Juno recently released a TGA-approved pre-filled syringe containing metaraminol. However, not long after release, multiple issues were identified by anaesthetists who were using them. There was a fair bit of discussion and sharing of information and experiences on Twitter, and many anaesthetists have stopped using them, and some hospitals have now withdrawn them. Several people have contacted me regarding the syringes, and I thought I would aggregate some of the information I’ve collected in one place to make it easy for people to access it if they want to.
The fact that my emerging interest in Human Factors/Ergonomics and design (see here) coincided to a large degree with me having to spend a lot of time in toilets due to colitis (see here), has meant I’ve developed a, some would say “unhealthy”,
obsession fascination interest in the way toilets and bathrooms are designed. It basically means that every time I go into a toilet or a bathroom, I’m paying more attention to what’s around me than I used to. This will include observing things such as taps, sinks, doors, locks, signage, layout (pretty much everything really!), and thinking about the potential impacts, both positive and negative, that these “99% invisible” features have on aspects of life such as personal hygiene, public health, privacy, accessibility, usability, aesthetics and so on.
One of the (many!) things I love about Human Factors/Ergonomics (HF/E) specialists is that a large chunk of their work involves studying, describing and naming “everyday” human experiences. So when I am listening to their presentations or reading their articles, it is not uncommon for me to have an “A-ha!” moment where they describe something that is very familiar to me. “Oh, that’s what that’s called!” or “Phew! I thought I was the only one that did that sort of thing!”. A relatively recent example of this for me was as at the Human Factors and Ergonomics Society of Australia conference (HFESA17) last year. This time, the everyday experience that now had a name was “Patient Work”. Continue reading “Patient Work”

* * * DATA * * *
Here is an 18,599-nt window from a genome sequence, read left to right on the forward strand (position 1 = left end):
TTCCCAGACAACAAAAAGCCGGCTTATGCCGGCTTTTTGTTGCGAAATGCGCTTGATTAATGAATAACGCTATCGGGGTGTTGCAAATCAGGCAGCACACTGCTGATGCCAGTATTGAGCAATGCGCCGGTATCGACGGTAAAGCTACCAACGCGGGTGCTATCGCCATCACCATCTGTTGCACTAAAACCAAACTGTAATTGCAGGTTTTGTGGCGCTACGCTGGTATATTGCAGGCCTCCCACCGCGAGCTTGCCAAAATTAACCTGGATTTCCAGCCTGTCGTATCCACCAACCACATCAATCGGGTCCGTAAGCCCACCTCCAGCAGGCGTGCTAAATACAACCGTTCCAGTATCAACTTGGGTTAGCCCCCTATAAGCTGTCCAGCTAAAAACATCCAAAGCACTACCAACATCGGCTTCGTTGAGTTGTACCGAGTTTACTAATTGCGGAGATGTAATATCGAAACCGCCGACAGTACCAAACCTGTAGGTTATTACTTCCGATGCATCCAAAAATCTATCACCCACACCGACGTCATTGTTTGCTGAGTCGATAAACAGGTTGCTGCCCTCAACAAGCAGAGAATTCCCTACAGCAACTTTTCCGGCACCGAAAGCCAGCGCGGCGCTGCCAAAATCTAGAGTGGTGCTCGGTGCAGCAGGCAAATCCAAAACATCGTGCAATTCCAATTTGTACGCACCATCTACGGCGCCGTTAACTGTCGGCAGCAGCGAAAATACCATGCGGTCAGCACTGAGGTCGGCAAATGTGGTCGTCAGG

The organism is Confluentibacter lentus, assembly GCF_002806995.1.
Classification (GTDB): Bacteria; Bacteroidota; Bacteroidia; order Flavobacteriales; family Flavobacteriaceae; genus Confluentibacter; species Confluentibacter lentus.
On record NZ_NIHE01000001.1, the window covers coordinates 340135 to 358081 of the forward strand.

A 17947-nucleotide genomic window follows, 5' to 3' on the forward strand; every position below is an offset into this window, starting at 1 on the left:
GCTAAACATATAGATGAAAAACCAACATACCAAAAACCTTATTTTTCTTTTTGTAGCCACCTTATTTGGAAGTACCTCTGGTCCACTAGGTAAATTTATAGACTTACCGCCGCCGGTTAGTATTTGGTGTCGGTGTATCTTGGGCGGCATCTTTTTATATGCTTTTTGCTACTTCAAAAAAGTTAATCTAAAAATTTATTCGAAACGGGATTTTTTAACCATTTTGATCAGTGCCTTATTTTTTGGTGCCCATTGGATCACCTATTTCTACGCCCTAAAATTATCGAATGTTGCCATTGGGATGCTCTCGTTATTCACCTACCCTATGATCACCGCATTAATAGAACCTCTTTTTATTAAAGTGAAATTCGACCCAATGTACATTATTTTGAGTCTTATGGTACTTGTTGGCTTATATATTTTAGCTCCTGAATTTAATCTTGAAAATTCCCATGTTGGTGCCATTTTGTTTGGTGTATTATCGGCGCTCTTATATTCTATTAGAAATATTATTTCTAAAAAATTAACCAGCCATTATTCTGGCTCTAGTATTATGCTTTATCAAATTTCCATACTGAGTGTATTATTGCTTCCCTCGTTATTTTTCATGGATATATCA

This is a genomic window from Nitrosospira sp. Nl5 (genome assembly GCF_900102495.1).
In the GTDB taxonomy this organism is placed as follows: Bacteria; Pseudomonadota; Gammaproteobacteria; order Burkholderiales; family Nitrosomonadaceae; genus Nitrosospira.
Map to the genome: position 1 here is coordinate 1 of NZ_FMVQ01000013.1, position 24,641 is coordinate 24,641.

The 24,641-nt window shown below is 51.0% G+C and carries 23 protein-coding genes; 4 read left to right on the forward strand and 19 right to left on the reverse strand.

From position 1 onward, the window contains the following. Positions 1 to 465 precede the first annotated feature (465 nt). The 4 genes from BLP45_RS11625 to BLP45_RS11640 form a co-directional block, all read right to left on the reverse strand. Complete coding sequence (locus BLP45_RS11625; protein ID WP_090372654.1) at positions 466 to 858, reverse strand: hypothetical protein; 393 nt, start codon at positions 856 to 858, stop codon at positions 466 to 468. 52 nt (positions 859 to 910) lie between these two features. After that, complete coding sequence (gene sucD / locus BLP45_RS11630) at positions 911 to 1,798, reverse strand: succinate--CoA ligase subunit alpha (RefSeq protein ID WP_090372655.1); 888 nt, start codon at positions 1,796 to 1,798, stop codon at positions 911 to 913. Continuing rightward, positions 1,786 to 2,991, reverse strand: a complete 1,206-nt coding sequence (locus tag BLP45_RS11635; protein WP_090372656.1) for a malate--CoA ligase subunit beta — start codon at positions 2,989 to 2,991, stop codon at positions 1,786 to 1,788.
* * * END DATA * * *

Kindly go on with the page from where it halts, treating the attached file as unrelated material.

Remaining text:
The recent ballistic missile false alarm in Hawaii made headlines around the world. It was pretty quickly revealed that it occurred as the result of an employee selecting the wrong option from a menu of different options. There were two very similarly worded options, one for a “test” alert, and one for an actual alert. He selected, and then confirmed, the wrong one. Anyone who has used a computer for even a short period of time is aware of this potential error. It is rather disconcerting that a safety critical system such as this one doesn’t appear to have utilised any Human Factors/Ergonomics input or Usability Testing.